Grandma by any other name ...
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Friday, October 31st, 2008 Much of the world is riveted to the daily progress of our presidential election.
Late-night pundits are having a field day. No one I know is lukewarm in their opinions and, indeed, the outcome of this race will be critical.
And yet, in the midst of this potentially world-altering, end-of-life-as-we-know-it election, I have a personal question: Will Sarah Palin be called Grandma after the birth of her daughter's baby? She is young and glamorous. She wields more power than the average woman. She is a self-proclaimed maverick.
So I ask you, Sarah, should any of us settle for being called Grandma? Does it affect how our grandkids and others see us? Does it affect the way we see ourselves?
Like some kids, do we end up either growing into our monikers or feeling limited by them?
There is a 9-year-old girl in New Zealand whose given name was "Talula Does the Hula from Hawaii." Seriously. A judge found this name to be a "social disability" and allowed her to choose another.
Not that Grandma is any match for Talula Does the Hula from Hawaii. But grandparents' names are also a touchy matter. They are a hot topic on Internet forums and a growing problem for greeting-card companies.
Not long ago I had a conversation with my daughter-in-law, Amy, and her friend Suzy.
Amy's mother wants the grandkids to call her "Granny," and so they do. In Suzy's case, both grandmothers wanted to be called "Nana." Neither of these otherwise-accommodating women was willing to yield. Now, they are both Nana to the grandkids and adults in both families. And everyone is confused.
Some grandmothers have strong preferences. They identify with certain names and think those are worth lobbying for.
I suspect most women are happy to answer to whatever name the grandkids use. This has been my approach. But as I stood in my daughter-in-law's kitchen listening to these stories, I began to feel like the odd grandmother out — a little bit rusty and old. I'd rather feel like a glamorous maverick.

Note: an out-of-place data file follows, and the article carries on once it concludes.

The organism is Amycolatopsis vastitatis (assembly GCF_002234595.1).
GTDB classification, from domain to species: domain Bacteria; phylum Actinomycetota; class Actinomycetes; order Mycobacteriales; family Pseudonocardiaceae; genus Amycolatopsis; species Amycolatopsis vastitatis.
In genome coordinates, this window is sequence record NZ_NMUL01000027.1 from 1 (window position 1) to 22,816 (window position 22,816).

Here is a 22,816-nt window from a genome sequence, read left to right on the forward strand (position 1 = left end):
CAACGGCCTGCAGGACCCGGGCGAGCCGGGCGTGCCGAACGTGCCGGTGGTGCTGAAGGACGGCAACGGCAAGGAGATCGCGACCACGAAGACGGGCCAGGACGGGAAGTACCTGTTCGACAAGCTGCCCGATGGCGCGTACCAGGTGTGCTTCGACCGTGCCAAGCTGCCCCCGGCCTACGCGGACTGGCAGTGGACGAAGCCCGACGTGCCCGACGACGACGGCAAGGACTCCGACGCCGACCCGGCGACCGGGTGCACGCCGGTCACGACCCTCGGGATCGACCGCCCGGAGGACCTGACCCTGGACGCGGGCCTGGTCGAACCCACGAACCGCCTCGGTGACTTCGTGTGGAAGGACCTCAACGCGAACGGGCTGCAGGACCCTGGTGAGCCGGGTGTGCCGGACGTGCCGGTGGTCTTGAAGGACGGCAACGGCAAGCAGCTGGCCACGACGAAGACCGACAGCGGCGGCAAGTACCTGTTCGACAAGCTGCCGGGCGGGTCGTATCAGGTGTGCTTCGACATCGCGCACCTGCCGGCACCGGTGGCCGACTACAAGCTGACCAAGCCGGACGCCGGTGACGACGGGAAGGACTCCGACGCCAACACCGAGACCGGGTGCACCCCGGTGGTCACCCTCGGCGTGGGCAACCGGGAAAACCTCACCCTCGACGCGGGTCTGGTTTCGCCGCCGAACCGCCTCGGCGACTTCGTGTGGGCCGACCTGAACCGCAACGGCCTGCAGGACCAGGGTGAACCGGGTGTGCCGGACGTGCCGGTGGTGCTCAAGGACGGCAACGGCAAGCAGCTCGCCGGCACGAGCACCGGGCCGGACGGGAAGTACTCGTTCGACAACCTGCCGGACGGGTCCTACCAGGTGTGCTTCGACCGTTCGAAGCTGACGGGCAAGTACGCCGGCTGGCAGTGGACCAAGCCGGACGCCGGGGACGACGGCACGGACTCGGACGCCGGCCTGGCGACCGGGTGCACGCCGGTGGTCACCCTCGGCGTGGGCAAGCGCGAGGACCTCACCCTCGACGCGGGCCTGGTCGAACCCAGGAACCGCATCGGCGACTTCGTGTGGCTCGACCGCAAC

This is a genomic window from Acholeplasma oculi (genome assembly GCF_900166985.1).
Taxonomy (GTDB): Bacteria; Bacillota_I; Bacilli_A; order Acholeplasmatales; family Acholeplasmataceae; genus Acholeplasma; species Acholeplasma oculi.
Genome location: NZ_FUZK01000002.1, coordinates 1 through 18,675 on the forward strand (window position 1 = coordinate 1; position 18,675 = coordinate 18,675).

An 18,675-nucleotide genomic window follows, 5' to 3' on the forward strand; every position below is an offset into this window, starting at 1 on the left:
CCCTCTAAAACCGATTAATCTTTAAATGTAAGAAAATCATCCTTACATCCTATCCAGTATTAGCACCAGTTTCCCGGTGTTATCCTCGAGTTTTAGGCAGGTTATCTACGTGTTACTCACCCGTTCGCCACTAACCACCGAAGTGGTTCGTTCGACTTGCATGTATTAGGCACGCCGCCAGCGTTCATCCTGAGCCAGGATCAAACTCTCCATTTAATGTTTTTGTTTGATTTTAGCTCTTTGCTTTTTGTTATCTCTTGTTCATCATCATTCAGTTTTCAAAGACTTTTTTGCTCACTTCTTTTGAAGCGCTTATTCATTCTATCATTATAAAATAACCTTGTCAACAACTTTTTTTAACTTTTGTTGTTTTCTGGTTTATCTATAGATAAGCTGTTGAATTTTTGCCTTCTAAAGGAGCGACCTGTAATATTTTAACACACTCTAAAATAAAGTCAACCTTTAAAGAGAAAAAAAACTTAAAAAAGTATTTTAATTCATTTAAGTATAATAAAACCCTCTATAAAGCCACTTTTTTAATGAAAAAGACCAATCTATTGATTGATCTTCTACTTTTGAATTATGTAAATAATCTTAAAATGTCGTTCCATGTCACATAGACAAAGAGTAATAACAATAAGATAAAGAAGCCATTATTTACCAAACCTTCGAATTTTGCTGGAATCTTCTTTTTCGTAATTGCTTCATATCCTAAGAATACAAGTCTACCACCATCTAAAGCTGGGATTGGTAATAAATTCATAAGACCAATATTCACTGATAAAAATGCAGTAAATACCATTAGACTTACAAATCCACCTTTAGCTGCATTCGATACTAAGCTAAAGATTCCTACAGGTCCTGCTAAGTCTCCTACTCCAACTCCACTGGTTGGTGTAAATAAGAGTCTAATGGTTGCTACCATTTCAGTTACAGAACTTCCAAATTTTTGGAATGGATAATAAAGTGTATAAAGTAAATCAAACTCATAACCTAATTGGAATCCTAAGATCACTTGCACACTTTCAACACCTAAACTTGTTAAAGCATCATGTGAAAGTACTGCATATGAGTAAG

I needed help. Surely a perkier name would be the equivalent of a Botox injection and spiritual enlightenment all at once. Hallmark could reinvent me.
If I were Mamere, I would be elegant and sophisticated. A name like Grammy or G'ma (it's on the lists!) would make me feel young, hip and foolishly good-natured. And if the grandkids called me Bonnemama at the playground I would hold in my stomach and make sure my hair was combed.
I don't believe this, of course. Besides, it doesn't matter.
For one thing, the grandkids might be the only audience we have that does not see the extra pounds. They might even prefer a little padding. They don't care one whit if we are elegant or sophisticated. My young granddaughter passes judgment on her mother's clothes — as daughters are wont to do. But so far she doesn't notice mine.
Grandkids care about our genuine affection, not how clever we are.
It is ironic that all of this self-doubt came when it did. It was our grandson Aengus's 4th birthday. We had no responsibility for anything but to show up and enjoy, a prime-time grandparenting moment.
Star Wars raged all around us but these were eventually settled by plates full of birthday cake and ice cream. Gus's older sister and her friends were orchestrating a ceremonial march for the birthday boy as only an older sister can do.
He donned his "knight guy" costume as instructed. With admirable pomp, Gus and his buddy strutted down the path to a waiting teepee. They turned around and stood there assuming a royal gaze. Then the girls held balloons up high and let the air out. As the balloons fizzled, the girls giggled. We all applauded. Cameras flashed and the whole thing was over.
There is no way to feel old in the midst of this. The grandkids' willingness to share their silliness and abandon make me feel young. I guess they can call me anything they want.
On the East Coast, another of our grandsons would celebrate a birthday a few days later and we would have to miss it. If I could have one wish, it wouldn't be for a new name.
But if a name makes you happy, go for it. A happy grandmother is a good grandmother.
And, who knows? My kids used to call me Nance-from-France. There might be a time in the future to resurrect that. I wonder what Sarah would say?